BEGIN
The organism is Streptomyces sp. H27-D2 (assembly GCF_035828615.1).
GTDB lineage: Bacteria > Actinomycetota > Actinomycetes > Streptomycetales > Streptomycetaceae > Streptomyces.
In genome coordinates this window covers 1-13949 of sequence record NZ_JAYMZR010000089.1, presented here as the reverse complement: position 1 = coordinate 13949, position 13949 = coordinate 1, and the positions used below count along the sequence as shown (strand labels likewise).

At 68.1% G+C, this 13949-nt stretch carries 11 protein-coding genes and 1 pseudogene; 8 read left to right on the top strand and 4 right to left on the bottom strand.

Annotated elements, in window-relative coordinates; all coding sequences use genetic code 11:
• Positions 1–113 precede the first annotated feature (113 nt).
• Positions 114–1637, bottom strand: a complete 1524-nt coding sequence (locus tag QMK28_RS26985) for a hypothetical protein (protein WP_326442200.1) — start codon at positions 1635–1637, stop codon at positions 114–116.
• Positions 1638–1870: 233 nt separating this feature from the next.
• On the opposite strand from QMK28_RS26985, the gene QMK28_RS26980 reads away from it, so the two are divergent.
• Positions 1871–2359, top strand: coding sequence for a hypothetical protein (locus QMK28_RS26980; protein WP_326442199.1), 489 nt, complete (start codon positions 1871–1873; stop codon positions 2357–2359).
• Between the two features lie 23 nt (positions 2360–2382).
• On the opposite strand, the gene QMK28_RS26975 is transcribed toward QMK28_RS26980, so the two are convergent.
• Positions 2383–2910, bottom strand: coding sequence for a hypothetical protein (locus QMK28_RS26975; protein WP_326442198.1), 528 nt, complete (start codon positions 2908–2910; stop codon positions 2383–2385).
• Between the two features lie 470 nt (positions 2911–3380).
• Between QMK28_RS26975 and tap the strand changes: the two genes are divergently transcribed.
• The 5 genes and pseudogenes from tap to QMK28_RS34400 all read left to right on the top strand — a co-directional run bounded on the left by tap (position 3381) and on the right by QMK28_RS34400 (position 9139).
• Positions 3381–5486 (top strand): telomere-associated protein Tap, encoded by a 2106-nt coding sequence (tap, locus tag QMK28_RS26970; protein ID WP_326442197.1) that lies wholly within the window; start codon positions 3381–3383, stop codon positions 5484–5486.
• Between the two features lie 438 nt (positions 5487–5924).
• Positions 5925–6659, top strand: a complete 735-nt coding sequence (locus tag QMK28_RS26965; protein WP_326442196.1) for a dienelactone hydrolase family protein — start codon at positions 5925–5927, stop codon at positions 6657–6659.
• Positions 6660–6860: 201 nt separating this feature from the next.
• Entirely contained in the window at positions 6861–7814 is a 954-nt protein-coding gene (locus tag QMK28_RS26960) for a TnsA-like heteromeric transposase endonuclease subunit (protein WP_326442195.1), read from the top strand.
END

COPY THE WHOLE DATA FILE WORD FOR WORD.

The organism is Streptomyces sp. H27-D2 (assembly GCF_035828615.1).
GTDB lineage: Bacteria > Actinomycetota > Actinomycetes > Streptomycetales > Streptomycetaceae > Streptomyces.
In genome coordinates this window covers 1-13949 of sequence record NZ_JAYMZR010000089.1, presented here as the reverse complement: position 1 = coordinate 13949, position 13949 = coordinate 1, and the positions used below count along the sequence as shown (strand labels likewise).

At 68.1% G+C, this 13949-nt stretch carries 11 protein-coding genes and 1 pseudogene; 8 read left to right on the top strand and 4 right to left on the bottom strand.

Annotated elements, in window-relative coordinates; all coding sequences use genetic code 11:
• Positions 1–113 precede the first annotated feature (113 nt).
• Positions 114–1637, bottom strand: a complete 1524-nt coding sequence (locus tag QMK28_RS26985) for a hypothetical protein (protein WP_326442200.1) — start codon at positions 1635–1637, stop codon at positions 114–116.
• Positions 1638–1870: 233 nt separating this feature from the next.
• On the opposite strand from QMK28_RS26985, the gene QMK28_RS26980 reads away from it, so the two are divergent.
• Positions 1871–2359, top strand: coding sequence for a hypothetical protein (locus QMK28_RS26980; protein WP_326442199.1), 489 nt, complete (start codon positions 1871–1873; stop codon positions 2357–2359).
• Between the two features lie 23 nt (positions 2360–2382).
• On the opposite strand, the gene QMK28_RS26975 is transcribed toward QMK28_RS26980, so the two are convergent.
• Positions 2383–2910, bottom strand: coding sequence for a hypothetical protein (locus QMK28_RS26975; protein WP_326442198.1), 528 nt, complete (start codon positions 2908–2910; stop codon positions 2383–2385).
• Between the two features lie 470 nt (positions 2911–3380).
• Between QMK28_RS26975 and tap the strand changes: the two genes are divergently transcribed.
• The 5 genes and pseudogenes from tap to QMK28_RS34400 all read left to right on the top strand — a co-directional run bounded on the left by tap (position 3381) and on the right by QMK28_RS34400 (position 9139).
• Positions 3381–5486 (top strand): telomere-associated protein Tap, encoded by a 2106-nt coding sequence (tap, locus tag QMK28_RS26970; protein ID WP_326442197.1) that lies wholly within the window; start codon positions 3381–3383, stop codon positions 5484–5486.
• Between the two features lie 438 nt (positions 5487–5924).
• Positions 5925–6659, top strand: a complete 735-nt coding sequence (locus tag QMK28_RS26965; protein WP_326442196.1) for a dienelactone hydrolase family protein — start codon at positions 5925–5927, stop codon at positions 6657–6659.
• Positions 6660–6860: 201 nt separating this feature from the next.
• Entirely contained in the window at positions 6861–7814 is a 954-nt protein-coding gene (locus tag QMK28_RS26960) for a TnsA-like heteromeric transposase endonuclease subunit (protein WP_326442195.1), read from the top strand.